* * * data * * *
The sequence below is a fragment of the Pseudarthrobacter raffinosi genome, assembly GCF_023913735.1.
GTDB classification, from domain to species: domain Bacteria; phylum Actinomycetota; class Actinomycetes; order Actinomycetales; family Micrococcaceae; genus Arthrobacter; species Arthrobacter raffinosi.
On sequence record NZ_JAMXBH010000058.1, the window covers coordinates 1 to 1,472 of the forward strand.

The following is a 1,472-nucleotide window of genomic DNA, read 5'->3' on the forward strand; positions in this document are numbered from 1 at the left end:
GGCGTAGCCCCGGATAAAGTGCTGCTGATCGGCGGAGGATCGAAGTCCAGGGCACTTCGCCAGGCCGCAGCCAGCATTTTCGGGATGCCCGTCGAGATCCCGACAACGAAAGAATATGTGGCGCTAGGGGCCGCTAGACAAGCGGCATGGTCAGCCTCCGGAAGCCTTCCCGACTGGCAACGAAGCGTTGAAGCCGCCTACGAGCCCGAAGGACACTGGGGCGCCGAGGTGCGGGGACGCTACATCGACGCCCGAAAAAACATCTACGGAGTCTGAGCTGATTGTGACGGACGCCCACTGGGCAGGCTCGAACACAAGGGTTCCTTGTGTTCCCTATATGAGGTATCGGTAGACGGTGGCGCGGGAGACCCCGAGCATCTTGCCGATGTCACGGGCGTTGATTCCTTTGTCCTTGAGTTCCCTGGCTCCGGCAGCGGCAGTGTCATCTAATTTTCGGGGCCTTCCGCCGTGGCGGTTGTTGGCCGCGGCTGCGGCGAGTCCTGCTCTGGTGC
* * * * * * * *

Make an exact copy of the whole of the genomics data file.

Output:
The sequence below is a fragment of the Pseudarthrobacter raffinosi genome, assembly GCF_023913735.1.
GTDB classification, from domain to species: domain Bacteria; phylum Actinomycetota; class Actinomycetes; order Actinomycetales; family Micrococcaceae; genus Arthrobacter; species Arthrobacter raffinosi.
On sequence record NZ_JAMXBH010000058.1, the window covers coordinates 1 to 1,472 of the forward strand.

The following is a 1,472-nucleotide window of genomic DNA, read 5'->3' on the forward strand; positions in this document are numbered from 1 at the left end:
GGCGTAGCCCCGGATAAAGTGCTGCTGATCGGCGGAGGATCGAAGTCCAGGGCACTTCGCCAGGCCGCAGCCAGCATTTTCGGGATGCCCGTCGAGATCCCGACAACGAAAGAATATGTGGCGCTAGGGGCCGCTAGACAAGCGGCATGGTCAGCCTCCGGAAGCCTTCCCGACTGGCAACGAAGCGTTGAAGCCGCCTACGAGCCCGAAGGACACTGGGGCGCCGAGGTGCGGGGACGCTACATCGACGCCCGAAAAAACATCTACGGAGTCTGAGCTGATTGTGACGGACGCCCACTGGGCAGGCTCGAACACAAGGGTTCCTTGTGTTCCCTATATGAGGTATCGGTAGACGGTGGCGCGGGAGACCCCGAGCATCTTGCCGATGTCACGGGCGTTGATTCCTTTGTCCTTGAGTTCCCTGGCTCCGGCAGCGGCAGTGTCATCTAATTTTCGGGGCCTTCCGCCGTGGCGGTTGTTGGCCGCGGCTGCGGCGAGTCCTGCTCTGGTGC